If any one of us went to any of those client's houses and tossed a cheap $10 pair of buds onto their floor, they'd have a cow - yet those same people think nothing of tossing our $150 pair of HP's onto our floor.

    I'll go ya one further... I doubt that these people would toss their own cheap headphones onto the floor.

    Don't get me wrong, either action is wrong. It's no more proper for us to disrespect their personal items than it is for them to disrespect ours - it's just so happens that, by and large, ours tend to be quite a bit more expensive. ;)
     
  12. DonnyThompson

    DonnyThompson Distinguished Member

    @pcrecord @Kurt Foster @kmetal


    LOL.. It sounds more like you'd rather relieve the fatigue on your wallet - and I don't blame you a bit for it.

    Kurt mentioned clients who seem to have no problems with tossing HP's around like it's no big deal; I've witnessed that first-hand as well.

    If any one of us went to any of those client's houses and tossed a cheap $10 pair of buds onto their floor, they'd have a cow - yet those same people think nothing of tossing our $150 pair of HP's onto our floor.

    I'll go ya one further... I doubt that these people would toss their own cheap headphones onto the floor.

    Don't get me wrong, either action is wrong. It's no more proper for us to disrespect their personal items than it is for them to disrespect ours - it's just so happens that, by and large, ours tend to be quite a bit more expensive. ;)
     
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  13. kmetal

    kmetal Kyle P. Gushue Well-Known Member

    I've seen it happen too. But it's still no excuse to use sub par gear. Or gear less than the price point your charging. If I go out with my buddies downtown, it's at least $75 and that's for apatizers and a few drinks. That's one Friday night.

    If your making your living, or part of it, off of your tools, $100 for a pair of headphones isn't much. I paid $60 for a saw blade. I've seen people drop nuemans. I've ripped cans off my own head dozens of times. Ime just saying it's part of doing buisness. Not giving the. The $600 upper echelon stuff I understand. But a weak set of cans thru a headroom starved amp is a recipe for flat crunchy sounds. Especially for a drummer. Where isolation and clarity are huge. The last thing you need is a shoddily sealed pair of cans cranked.

    Again I knwo this is a budget thread. But I'm saying that if something you get years out of, in general cost as much as a night out, you have to ask yourself where your dedication is really at. I'm not saying breaking studio stuff is cool or whatever, just that it's not an excuse to use budget gear in a pro situation all the time.
     
  14. DonnyThompson

    DonnyThompson Distinguished Member

    I'm of the opinion that it doesn't matter how much - or how little -a particular piece of gear costs ( and gear can accidentally get damaged, you're right about that). There's absolutely no reason that anyone should intentionally disrespect gear, and I don't care how pissed off someone may be about singing flat or blowing a take - treating gear poorly doesn't solve the problem.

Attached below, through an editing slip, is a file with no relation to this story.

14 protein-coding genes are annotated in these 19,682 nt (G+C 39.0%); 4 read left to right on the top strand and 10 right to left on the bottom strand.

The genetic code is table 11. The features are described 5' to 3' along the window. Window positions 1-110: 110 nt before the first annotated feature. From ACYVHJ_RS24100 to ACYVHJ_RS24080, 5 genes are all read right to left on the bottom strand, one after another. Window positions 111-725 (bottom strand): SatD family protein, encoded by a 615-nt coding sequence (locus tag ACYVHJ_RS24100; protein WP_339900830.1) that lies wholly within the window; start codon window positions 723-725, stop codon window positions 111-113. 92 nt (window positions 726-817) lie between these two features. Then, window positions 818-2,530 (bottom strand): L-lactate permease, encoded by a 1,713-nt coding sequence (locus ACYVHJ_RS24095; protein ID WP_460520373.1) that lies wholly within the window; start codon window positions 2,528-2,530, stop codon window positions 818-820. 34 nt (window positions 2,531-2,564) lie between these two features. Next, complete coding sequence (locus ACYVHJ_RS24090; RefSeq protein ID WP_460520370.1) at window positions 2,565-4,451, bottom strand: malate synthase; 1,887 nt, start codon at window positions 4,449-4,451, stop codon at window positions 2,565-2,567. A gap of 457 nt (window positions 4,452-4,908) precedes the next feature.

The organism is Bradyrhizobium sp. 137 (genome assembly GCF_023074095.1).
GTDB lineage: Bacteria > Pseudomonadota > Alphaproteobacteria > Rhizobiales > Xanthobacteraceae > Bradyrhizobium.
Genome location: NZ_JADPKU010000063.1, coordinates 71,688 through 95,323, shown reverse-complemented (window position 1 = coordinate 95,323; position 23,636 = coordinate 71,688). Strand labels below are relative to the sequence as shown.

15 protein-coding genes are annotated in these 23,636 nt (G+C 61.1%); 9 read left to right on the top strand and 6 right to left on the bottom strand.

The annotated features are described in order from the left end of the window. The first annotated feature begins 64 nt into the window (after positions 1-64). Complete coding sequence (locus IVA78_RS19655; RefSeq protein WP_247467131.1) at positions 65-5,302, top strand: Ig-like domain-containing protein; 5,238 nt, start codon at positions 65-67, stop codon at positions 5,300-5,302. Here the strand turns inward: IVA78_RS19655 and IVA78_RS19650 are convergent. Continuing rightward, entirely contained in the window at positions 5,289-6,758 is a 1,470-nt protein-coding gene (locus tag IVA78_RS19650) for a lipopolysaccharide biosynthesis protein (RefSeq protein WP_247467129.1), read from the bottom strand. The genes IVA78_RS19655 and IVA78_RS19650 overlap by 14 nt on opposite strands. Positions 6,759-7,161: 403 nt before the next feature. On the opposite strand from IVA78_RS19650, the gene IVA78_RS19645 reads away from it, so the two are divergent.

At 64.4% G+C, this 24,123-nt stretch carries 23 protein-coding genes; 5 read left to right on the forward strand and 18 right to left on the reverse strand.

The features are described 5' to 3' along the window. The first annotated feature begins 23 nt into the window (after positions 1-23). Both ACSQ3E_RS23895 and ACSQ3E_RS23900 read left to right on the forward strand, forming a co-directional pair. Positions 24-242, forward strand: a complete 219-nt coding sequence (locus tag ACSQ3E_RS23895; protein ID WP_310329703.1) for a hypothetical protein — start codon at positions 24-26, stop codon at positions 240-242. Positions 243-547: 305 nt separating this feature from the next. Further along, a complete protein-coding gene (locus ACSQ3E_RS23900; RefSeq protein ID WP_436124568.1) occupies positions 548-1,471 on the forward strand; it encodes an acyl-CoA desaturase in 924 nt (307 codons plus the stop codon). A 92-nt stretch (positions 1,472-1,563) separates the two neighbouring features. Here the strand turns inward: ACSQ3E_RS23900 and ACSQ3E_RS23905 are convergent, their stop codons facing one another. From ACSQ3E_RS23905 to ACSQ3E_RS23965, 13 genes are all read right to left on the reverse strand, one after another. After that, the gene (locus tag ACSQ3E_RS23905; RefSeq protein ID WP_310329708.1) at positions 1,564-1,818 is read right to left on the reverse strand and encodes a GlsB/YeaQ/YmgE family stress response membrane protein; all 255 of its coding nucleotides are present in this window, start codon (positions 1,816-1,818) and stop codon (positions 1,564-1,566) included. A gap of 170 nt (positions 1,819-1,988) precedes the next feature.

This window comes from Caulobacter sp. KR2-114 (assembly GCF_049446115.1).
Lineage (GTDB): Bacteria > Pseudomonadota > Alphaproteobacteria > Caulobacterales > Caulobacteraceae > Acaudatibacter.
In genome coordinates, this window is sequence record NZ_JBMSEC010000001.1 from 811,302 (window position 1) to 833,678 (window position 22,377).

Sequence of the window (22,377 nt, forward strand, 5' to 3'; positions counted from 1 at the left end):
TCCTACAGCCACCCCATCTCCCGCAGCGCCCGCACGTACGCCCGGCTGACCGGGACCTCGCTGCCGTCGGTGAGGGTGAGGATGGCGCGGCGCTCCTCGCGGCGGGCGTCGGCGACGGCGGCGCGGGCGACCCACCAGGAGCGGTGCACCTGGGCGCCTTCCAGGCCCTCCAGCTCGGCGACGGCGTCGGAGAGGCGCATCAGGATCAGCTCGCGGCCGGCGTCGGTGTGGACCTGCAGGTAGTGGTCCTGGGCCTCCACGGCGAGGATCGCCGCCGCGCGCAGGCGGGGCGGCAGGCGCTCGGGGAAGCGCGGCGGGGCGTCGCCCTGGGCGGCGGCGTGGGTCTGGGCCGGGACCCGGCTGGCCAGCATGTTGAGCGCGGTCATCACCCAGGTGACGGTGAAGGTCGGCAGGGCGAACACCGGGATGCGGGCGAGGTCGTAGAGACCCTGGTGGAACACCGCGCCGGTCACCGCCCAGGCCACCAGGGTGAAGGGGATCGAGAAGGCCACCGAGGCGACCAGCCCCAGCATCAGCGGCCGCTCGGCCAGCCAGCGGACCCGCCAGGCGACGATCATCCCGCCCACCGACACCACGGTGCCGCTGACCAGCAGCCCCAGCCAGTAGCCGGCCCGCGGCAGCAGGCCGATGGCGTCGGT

And you are right in that there is a certain cost to be figured into the business; quality gear, occasional equipment repair, room acoustics, talent, advertising, insurance, rent, internet, utilities, - are all a valid and expected part of the cost of doing business. But, having to pay for gear repair or replacement that was damaged as a result of someone's little temper tantrum, or out of a general disrespect simply because the gear isn't theirs, shouldn't be a part of that cost.

    If I am working with a drummer who is known for hitting more rim and mic than drum heads, ( trust me... they're out there, I've recorded them) then I'm not gonna put up my expensive drum mics.

    If a vocalist grabs hold of a Neumann during a take like Steven Tyler live working an SM58, then the Neumann is going back into the locker, and they're gonna get a 58... an old 58. ;)

    There's not enough money to be made in this business anymore, in order to justify any intentionally damaged gear, and wrap it all up into a forgivable, neat little package called "the cost of doing business"....

    IMHO of course.

    ;)
     
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  15. pcrecord

    pcrecord Don't you want the best recording like I do ? Well-Known Member

    I've been a drummer for all my life. I've learn that when recording or on stage, drums are making so much high volume sound that the quality of what you hear is secondary. You better hear what you need to hear what ever if it sound good or not. Today, I gig with in-ears monitors and I get the click and bass drum first and the rest of the mix at 50% of the volume. It's not fun but it's my way to play on time ! ;)

    I'd love to have a spare 1k to buy 5 new quality headphones but I don't... But if I did, I'd like to put that 1k on a new audio interface.
    My budget priority always was to the sound ; mics, preamps, interface, monitors.
    It's a small home studio after all. The few customers I get, come for the sound quality of the recording and the end product, if not, they would do it in there livingroom.